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Hey,

I had a question about simplifying a polynomial divided by a natural number... I start off with

((9^n) + 24n + 15)/48

And I have to show that this works for n+1 too... So I have...

((9^(n+1)) + 24n + 24 + 15)/48

Its the 9^(n+1) that's killing me... I've tried everything I could think of, but I couldn't get rid of it...

Appreciate any tips/pointers on this.

I had a question about simplifying a polynomial divided by a natural number... I start off with

((9^n) + 24n + 15)/48

And I have to show that this works for n+1 too... So I have...

((9^(n+1)) + 24n + 24 + 15)/48

Its the 9^(n+1) that's killing me... I've tried everything I could think of, but I couldn't get rid of it...

Appreciate any tips/pointers on this.

Do more with

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what is the '

AW

can't be done, since the term 9^(n+1) = 9*9^n and that can't be shown as 9^n plus some numbers.

((9^(n+1)) + 24(n+1) + 15)/48 = (9^n + 24n + 15)/48 + (8*9^n + 24)/48

AW

Where did you get this, what does it mean, and what is it for?

This isn't a very complicated expression. You could evaluate using Excel for n = 1 ...

I've done that. It is interesting that all the answers are integers. Is that what you are talking about?

Also, once n is larger than 4 or so, the exponential term dominates. So each term is approx 9x its predecessor.

```
1 1.00
2 3.00
3 17.00
4 139.00
5 1233.00
6 11075.00
7 99649.00
8 896811.00
9 8071265.00
10 72641347.00
11 653772081.00
12 5883948683.00
13 52955538097.00
14 476599842819.00
15 4289398585313.00
16 38604587267755.00
17 347441285409729.00
```

First define your function

f(n) = 9^n + 24n + 15 (1)

and assume that there exists an integer k such that for some particular integer n, then

f(n) = 48 k (2)

Then, as you did in your OP, compute

f(n+1) = 9^(n+1) + 24(n+1) + 15

You want to show that if (1) is true, then

f(n+1) = 48 k2 for some integer k2 (3)

What you are trying to show is that if (2) is true, then (3) is also true. This is proof by induction.

http://en.wikipedia.org/wiki/Mathematical_induction

The base case is f(1) = 48

You have already computed

f(n+1) = 9^(n+1) + 24(n+1) + 15

Tip #1:

Now, using d-glitch formula in first post: 9^(n+1) = 9*9^n

f(n+1) = 9*9^n + 24(n+1) + 15 (4)

Tip #2:

Looking at (1) and (4), you can see a common expression, 9^n

Solve for 9^n in (1)

Tip #3:

When you do a few more steps, you will find a number of terms each having a factor of 48 in them. You can factor this 48 out and come up with the final desired result.

Of course it does.

But do you want the result to be an integer (or something else definite)?

And I have to show that this works for n+1 too... So I have...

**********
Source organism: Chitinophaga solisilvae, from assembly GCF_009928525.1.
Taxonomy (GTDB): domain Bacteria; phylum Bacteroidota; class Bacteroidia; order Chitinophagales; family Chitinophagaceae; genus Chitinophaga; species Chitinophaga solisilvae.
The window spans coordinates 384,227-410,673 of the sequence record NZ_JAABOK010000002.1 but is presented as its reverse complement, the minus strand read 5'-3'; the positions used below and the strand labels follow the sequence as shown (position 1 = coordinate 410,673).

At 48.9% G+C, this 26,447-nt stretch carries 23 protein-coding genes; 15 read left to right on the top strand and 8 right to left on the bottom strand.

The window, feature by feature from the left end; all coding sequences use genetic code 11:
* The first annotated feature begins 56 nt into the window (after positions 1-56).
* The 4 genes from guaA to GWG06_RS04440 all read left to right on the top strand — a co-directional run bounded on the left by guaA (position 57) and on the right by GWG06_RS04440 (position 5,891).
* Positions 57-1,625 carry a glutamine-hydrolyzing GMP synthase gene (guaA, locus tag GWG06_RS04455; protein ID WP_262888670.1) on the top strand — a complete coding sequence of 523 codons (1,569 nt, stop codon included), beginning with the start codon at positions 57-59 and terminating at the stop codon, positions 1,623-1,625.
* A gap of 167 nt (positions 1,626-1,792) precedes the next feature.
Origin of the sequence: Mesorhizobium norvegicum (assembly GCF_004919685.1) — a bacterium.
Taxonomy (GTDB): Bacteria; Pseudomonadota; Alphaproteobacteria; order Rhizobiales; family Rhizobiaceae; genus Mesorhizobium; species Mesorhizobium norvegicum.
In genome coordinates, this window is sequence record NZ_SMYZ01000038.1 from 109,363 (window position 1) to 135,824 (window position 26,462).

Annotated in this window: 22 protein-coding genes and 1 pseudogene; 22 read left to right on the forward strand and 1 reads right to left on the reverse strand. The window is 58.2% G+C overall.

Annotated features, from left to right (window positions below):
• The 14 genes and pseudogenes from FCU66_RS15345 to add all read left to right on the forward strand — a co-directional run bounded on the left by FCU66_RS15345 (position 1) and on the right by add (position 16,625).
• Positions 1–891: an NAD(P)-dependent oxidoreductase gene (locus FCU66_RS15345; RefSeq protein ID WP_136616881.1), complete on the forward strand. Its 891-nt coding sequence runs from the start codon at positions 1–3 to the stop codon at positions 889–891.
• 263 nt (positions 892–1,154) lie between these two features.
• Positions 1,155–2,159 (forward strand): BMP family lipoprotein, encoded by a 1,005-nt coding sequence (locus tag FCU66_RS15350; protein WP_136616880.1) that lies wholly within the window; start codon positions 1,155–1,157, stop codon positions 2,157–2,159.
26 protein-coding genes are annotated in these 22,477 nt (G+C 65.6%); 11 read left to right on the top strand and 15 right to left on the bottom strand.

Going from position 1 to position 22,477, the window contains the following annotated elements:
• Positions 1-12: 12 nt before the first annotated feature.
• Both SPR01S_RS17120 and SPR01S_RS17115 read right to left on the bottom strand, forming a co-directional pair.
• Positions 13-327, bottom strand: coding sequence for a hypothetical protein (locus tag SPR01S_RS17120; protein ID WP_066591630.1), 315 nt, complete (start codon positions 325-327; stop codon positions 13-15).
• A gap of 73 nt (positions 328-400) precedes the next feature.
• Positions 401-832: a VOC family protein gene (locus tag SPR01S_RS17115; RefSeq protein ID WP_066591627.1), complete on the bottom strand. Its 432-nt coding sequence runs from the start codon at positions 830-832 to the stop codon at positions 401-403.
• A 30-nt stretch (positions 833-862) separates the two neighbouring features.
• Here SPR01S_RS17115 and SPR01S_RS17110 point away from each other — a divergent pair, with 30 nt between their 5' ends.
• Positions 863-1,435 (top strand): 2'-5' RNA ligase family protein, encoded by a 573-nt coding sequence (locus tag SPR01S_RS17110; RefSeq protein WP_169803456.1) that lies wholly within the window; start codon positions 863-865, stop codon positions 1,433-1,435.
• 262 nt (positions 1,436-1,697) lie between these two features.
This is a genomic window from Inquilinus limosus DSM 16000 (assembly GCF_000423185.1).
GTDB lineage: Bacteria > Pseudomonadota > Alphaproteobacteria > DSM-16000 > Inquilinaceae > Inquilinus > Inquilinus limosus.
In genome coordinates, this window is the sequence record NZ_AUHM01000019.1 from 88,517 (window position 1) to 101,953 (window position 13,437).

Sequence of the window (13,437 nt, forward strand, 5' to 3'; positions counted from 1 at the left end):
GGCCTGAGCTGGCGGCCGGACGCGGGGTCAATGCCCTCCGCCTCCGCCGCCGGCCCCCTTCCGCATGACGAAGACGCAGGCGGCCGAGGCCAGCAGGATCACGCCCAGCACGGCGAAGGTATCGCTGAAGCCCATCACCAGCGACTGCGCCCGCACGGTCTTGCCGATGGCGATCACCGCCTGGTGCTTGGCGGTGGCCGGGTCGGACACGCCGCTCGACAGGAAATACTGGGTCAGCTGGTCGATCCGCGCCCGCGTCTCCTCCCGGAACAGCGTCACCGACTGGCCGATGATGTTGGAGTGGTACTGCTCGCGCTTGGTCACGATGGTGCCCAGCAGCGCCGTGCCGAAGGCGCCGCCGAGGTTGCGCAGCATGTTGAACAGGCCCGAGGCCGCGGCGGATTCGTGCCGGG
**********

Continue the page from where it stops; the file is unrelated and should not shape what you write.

((9^(n+1)) + 24n + 24 + 15)/48"

--

If you replace the first n by n+1 you must replace the second n by n+1 too.

f(n+1) = 9^(n+1) + 24(n+1) + 15

= 9^(n+1) + 24n + 24 +15

You want to show that there exists an Integer, k2, such that

f(n+1) = 48 k2

A/48 = m, an integer (i.e., no remainder)

So, obviously A = 48 m

If you work with the f(n) = 9^n + 24n + 15, and not divide by 48, you may find it easier (although either way should work).

8*9^n + 24 = 8*(9^n +3) so, is 9^n+3 always divisble by 6

that reduces to 8*9^n being divisible by 6 which is true (8*9^n = 4*2*(3^(2n))= 4*6*3^(2n-1) which IS divible by 6)

That proves the original hypothesis: (9^n+24n+15) is always divisible by 48

AW

((9^(n+1)) + 24(n+1) + 15)/48 = (9^n + 24n + 15)/48 + (8*9^n + 24)/48

so if (9^n + 24n + 15) is divisible by 48, and (8*9^n + 24) is also divisible by 48, then it follows that ((9^(n+1)) + 24(n+1) + 15) will be divisible by 48, which proves the original assertion.

AW

To see the 8 * 9^n, you can compute f(n+1) - f(n) and watch most of terms cancel out.

>> (8*9^n + 24) is also divisible by 48

This shows you that it would be useful for you to work out both approaches if you want to obtain more in-depth learning. Each approach has nice things to learn.

See if you can prove (without induction) that (8*9^n + 24) is also divisible by 48.

what is the problem with proving that WITH induction (which I demonstrated above is quite straight forward) ?

AW

```
If you are familiar with modular arithmetic:
9^1 = 9 ==> 9 mod 48 24*1 = 24 ==> 24 mod 48
9^2 = 81 ==> 33 mod 48 24*2 = 48 ==> 0 mod 48
9^3 = 729 ==> 9 mod 48 24*3 = 72 ==> 24 mod 48
9^4 = 6561 ==> 33 mod 48 24*4 = 96 ==> 0 mod 48
This pattern continues ...
For n = odd ==> 9 + 24 + 15 = 48
For n = even ==> 33 + 0 + 15 = 48
```

We have been showing multiple families of solutions. I offered another one since it is not obvious after looking at:

(9^n + 3) for a second or two that this expression is divisible by 2.

If the author goes through every approach, then there will be a nice bag of tricks for the future.

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